Empathy Varies by Age and Gender

After looking at nearly 80,000 brain SPECT scans over the last twenty-two years, one thing is abundantly clear, the male and female brain are very different.   It was this fascinating difference that led me to write my new book in which I outline six ways the female brain is more capable than the male’s.  Given these differences it’s not surprising that a recent study of more than 75,000 adults showed women are more empathic than men.

“Overall, late middle-aged adults were higher in both of the aspects of empathy that we measured,” says Sara Konrath, co-author of an article on age and empathy forthcoming in the Journals of Gerontology: Psychological and Social Sciences.  “They reported that they were more likely to react emotionally to the experiences of others, and they were also more likely to try to understand how things looked from the perspective of others.”

For the study, researchers Ed O’Brien, Konrath and Linda Hagen at the University of Michigan and Daniel Grühn at North Carolina State University analyzed data on empathy from three separate large samples of American adults, two of which were taken from the nationally representative General Social Survey.

They found consistent evidence of an inverted U-shaped pattern of empathy across the adult life span, with younger and older adults reporting less empathy and middle-aged adults reporting more.  According to O’Brien, this pattern may result because increasing levels of cognitive abilities and experience improve emotional functioning during the first part of the adult life span, while cognitive declines diminish emotional functioning in the second half.

More research is needed in order to understand whether this pattern is really the result of an individual’s age, or whether it is a generational effect reflecting the socialization of adults who are now in late middle age.

“Americans born in the 1950s and ’60s — the middle-aged people in our samples — were raised during historic social movements, from civil rights to various antiwar countercultures,” the authors explain.  “It may be that today’s middle-aged adults report higher empathy than other cohorts because they grew up during periods of important societal changes that emphasized the feelings and perspectives of other groups.”

Earlier research by O’Brien, Konrath and colleagues found declines in empathy and higher levels of narcissism among young people today as compared to earlier generations of young adults.

O’Brien and Konrath plan to conduct additional research on empathy, to explore whether people can be trained to show more empathy using new electronic media, for example.  “Given the fundamental role of empathy in everyday social life and its relationship to many important social activities such as volunteering and donating to charities, it’s important to learn as much as we can about what factors increase and decrease empathic responding,” says Konrath.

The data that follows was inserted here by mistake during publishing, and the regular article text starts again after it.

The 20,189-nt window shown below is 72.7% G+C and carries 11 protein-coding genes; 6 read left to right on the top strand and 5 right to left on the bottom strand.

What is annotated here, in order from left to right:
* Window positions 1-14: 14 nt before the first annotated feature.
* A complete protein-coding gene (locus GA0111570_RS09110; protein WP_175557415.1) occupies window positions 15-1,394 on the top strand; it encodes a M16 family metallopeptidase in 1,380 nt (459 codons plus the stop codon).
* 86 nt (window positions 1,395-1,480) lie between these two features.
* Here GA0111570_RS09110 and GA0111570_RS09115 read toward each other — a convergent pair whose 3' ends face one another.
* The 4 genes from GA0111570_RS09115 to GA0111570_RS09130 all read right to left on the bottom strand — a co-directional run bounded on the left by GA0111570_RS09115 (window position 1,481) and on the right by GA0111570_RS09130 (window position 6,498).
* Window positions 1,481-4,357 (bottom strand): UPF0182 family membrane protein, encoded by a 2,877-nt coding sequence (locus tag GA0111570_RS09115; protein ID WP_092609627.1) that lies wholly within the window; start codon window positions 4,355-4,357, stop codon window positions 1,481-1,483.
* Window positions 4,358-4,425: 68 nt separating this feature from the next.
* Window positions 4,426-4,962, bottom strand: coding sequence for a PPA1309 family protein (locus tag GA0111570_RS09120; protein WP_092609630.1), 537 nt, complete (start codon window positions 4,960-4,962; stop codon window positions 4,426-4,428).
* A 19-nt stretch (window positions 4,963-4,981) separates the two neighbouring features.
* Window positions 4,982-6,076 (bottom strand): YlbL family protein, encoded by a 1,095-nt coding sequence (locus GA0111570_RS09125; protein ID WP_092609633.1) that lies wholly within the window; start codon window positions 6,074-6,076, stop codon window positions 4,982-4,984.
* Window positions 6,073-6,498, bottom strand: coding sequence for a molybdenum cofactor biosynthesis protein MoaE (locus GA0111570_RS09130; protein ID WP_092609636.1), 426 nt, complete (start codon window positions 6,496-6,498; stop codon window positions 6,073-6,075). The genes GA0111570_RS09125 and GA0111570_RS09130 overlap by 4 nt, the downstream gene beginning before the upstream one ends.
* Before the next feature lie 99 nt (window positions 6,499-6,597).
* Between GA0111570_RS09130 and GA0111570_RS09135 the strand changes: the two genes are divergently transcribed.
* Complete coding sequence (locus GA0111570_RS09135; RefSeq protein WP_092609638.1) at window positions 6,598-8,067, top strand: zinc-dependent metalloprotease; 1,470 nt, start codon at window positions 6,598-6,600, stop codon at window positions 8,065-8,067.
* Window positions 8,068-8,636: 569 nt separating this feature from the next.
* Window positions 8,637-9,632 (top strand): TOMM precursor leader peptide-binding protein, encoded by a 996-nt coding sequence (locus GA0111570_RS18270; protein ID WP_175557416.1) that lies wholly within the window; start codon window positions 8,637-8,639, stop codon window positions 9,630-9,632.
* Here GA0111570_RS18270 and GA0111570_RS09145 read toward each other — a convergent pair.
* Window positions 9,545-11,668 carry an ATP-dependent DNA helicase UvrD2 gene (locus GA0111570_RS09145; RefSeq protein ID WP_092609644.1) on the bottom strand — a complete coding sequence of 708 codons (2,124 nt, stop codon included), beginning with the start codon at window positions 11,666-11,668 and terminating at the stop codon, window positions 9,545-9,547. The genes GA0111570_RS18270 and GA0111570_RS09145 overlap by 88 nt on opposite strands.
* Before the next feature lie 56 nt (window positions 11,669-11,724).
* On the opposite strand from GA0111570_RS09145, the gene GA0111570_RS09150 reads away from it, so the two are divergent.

Empathy is the ability to recognize and share other people’s experiences, or the ability to put yourself in another’s position and feel what they feel and it is one the key strengths of the female brain.

Another article that looked at empathy was entitled:  “What Makes a Team Smarter? More Women.”  The article reported on a study in which teams were given a number of tasks involving brainstorming, decision-making, and problem solving. Teams were given collective intelligence scores based on their performance.

Guess which teams did better? If you guessed that it was the teams that had higher individual IQ scores, you would be wrong. The teams that had a higher “group IQ” were the teams with more women.  A woman’s enhanced empathic response may give her an advantage of building a consensus within a group. Many women leaders encourage collaboration over individual power.  And all of this may serve to make them excellent leaders.

In my new book Unleash the Power of the Female Brain, I explore these unique strengths: empathy, intuition, collaboration, self-control, and a little worry, and I also show you how to overcome some of its special vulnerabilities, such as depression, perfectionism, and an inability to let go of negative thoughts.

I’ll also show you, step-by-step, exactly how to unleash the power of the female brain.  You’ll learn:

  • How hormone balance is crucial to optimal brain function
  • Why keeping your gut healthy is essential to mental health and how high-intensity exercise can actually hinder your efforts
  • The 6 types of ADD and why proper treatment of these attention issues can improve your sex life
  • How sexual activity may actually make your smarter and less likely to develop dementia
  • Why grape-seed extract may be a magic elixir for your skin and brain
  • Whether Mommy Brain exists and what an amazing asset it might really be

Click here to get your copy now.

Source:  http://www.sciencedaily.com/releases/2013/01/130130184324.htm

Amen Clinics

Amen Clinics

The Amen Clinics Method—developed through 26 years of clinical practice—uses a detailed clinical history, SPECT imaging to understand brain function, neuropsychological testing and laboratory studies to target treatment specifically to your brain using the least toxic, most effective means. If you are interested in learning more or to schedule an appointment, contact the Amen Clinics Care Center today at 888-288-9834 or contact us here.
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